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dc.contributor.authorTorrisi, Geraldine
dc.contributor.editorV.C.X. Wang
dc.date.accessioned2018-04-26T04:13:53Z
dc.date.available2018-04-26T04:13:53Z
dc.date.issued2016
dc.identifier.isbn9781466695788en_US
dc.identifier.doi10.4018/978-1-4666-9577-1.ch010en_US
dc.identifier.urihttp://hdl.handle.net/10072/142171
dc.description.abstractOnline learning experiences are becoming the norm for an increasing number of higher education students. Although there are clear advantages to online learning in terms of flexibility and access, many students struggle to succeed, especially in purely online learning environments. To a large extent student success in online learning environments is dependent on students' ability to self-regulate and ‘learn for themselves'- both abilities related to academic metacognition. Unfortunately, even at university, many students do not have well developed metacognition. It is therefore important to consider carefully metacognitive scaffolding in the design of online learning experiences. However, the models of instructional design commonly used in online learning tend not to place great emphasis on the importance of metacognitive scaffolding. The aim of the present chapter is therefore to increase awareness of metacognition, as one of the important considerations in the design of online learning environments that can help to maximize chances of student success. Towards this end, a framework of instructional design that is more sensitive to metacognition is developed.en_US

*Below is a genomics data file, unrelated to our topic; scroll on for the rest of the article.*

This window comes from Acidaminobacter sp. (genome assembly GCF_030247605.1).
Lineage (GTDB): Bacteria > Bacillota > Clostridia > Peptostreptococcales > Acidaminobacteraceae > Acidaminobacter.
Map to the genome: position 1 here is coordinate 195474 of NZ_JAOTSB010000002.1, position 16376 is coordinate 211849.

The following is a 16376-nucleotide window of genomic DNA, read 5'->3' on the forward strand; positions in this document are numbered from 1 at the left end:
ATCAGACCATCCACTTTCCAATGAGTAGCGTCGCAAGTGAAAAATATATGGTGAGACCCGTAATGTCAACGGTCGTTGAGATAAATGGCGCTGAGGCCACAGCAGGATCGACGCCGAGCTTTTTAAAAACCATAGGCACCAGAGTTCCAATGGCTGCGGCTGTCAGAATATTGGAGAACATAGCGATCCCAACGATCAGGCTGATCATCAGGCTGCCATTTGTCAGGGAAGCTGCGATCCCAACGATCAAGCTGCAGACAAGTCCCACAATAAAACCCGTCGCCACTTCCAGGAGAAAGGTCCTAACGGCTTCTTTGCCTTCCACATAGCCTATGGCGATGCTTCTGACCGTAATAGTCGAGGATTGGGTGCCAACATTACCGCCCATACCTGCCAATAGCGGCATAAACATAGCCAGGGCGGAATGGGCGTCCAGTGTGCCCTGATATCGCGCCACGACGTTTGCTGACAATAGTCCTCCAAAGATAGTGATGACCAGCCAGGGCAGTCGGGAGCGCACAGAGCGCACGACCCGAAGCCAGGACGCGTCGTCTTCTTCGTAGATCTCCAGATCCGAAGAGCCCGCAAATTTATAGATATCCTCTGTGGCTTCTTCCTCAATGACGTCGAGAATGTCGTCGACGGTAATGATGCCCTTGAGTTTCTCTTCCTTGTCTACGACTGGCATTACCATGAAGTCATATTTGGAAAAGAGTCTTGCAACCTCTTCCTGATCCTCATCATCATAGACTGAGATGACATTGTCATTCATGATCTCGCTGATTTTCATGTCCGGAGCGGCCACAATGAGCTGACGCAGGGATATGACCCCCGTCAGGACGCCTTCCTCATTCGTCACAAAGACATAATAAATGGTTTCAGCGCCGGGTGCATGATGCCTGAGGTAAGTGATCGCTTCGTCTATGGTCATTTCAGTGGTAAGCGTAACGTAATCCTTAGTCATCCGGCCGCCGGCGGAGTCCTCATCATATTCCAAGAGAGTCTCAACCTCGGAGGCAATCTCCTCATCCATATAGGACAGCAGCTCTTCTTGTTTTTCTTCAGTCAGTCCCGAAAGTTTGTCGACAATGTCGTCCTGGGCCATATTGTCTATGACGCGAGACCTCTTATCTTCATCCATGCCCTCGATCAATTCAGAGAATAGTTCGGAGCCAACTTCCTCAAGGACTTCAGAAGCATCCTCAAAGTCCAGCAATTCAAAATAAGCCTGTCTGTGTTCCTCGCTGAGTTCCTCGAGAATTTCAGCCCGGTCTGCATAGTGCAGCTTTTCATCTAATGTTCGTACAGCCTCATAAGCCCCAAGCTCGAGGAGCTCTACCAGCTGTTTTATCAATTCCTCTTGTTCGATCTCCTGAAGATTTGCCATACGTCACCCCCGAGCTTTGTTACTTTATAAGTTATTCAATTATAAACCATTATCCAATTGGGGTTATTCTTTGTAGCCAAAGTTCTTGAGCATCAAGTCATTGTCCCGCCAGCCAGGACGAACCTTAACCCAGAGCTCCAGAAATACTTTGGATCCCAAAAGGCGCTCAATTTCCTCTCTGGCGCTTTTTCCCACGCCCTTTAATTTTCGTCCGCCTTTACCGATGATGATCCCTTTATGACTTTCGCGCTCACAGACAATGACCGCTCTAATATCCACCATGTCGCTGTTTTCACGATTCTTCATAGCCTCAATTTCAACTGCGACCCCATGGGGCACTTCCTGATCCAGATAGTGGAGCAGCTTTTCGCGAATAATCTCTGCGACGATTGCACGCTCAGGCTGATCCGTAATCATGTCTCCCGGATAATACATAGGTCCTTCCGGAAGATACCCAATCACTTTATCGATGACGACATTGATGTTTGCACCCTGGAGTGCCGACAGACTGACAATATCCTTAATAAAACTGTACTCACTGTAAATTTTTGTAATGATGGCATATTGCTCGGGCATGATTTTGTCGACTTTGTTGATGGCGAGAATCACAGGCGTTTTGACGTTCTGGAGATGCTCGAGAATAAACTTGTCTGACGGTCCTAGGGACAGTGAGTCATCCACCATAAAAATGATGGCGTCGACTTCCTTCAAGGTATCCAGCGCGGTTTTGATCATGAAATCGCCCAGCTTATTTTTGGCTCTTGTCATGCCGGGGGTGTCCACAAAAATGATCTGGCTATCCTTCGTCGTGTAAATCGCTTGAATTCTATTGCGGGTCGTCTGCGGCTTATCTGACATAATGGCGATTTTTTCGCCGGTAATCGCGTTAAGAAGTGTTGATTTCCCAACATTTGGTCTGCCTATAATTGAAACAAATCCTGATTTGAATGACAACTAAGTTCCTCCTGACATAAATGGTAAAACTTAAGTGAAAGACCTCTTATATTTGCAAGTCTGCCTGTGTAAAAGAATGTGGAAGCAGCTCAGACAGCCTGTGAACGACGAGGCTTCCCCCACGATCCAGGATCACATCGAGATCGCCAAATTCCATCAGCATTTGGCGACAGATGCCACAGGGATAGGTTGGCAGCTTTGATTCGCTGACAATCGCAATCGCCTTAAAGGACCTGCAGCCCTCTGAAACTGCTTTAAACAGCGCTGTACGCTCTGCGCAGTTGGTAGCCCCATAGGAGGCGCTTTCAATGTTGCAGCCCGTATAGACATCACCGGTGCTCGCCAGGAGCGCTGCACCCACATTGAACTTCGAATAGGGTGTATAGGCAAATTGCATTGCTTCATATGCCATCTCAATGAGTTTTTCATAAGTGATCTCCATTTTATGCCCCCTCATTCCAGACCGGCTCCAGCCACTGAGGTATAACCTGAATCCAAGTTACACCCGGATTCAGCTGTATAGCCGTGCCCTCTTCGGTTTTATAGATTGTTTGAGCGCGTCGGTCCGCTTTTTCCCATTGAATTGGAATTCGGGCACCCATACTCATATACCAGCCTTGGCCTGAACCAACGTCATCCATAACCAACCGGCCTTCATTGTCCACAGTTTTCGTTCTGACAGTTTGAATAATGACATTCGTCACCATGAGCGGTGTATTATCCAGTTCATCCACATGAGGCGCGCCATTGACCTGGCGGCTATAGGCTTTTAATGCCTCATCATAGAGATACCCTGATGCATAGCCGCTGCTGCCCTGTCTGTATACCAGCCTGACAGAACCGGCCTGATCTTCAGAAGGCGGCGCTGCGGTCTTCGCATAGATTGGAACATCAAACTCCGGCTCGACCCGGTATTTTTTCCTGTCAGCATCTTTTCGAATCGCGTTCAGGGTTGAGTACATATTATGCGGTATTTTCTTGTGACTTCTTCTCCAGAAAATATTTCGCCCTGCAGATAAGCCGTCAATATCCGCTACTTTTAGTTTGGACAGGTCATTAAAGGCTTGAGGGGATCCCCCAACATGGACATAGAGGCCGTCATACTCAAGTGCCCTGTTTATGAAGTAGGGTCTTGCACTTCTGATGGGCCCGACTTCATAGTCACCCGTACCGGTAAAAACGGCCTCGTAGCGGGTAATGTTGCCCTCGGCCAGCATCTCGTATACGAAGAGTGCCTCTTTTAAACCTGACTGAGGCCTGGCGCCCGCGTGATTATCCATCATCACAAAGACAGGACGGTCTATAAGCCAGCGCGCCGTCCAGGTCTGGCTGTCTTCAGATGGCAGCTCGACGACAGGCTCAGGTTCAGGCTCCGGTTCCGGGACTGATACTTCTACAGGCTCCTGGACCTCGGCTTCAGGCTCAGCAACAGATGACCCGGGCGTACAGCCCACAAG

dc.description.peerreviewedYesen_US
dc.languageEnglishen_US
dc.publisherIGI Globalen_US
dc.publisher.placeUnited Statesen_US
dc.relation.ispartofbooktitleHandbook of Research on Learning Outcomes and Opportunities in the Digital Ageen_US
dc.relation.ispartofchapter10en_US
dc.relation.ispartofpagefrom221en_US
dc.relation.ispartofpageto241en_US
dc.relation.ispartofvolume1en_US
dc.subject.fieldofresearchVocational Education and Training Curriculum and Pedagogyen_US
dc.subject.fieldofresearchcode130213en_US
dc.titleOnline Learning and Metacognition: A Design Frameworken_US
dc.typeBook chapteren_US
dc.type.descriptionB1 - Book Chapters (HERDC)en_US
dc.type.codeB - Book Chaptersen_US
gro.facultyGriffith Sciences, School of Information and Communication Technologyen_US
gro.hasfulltextNo Full Text
gro.griffith.authorTorrisi, Geraldine G.


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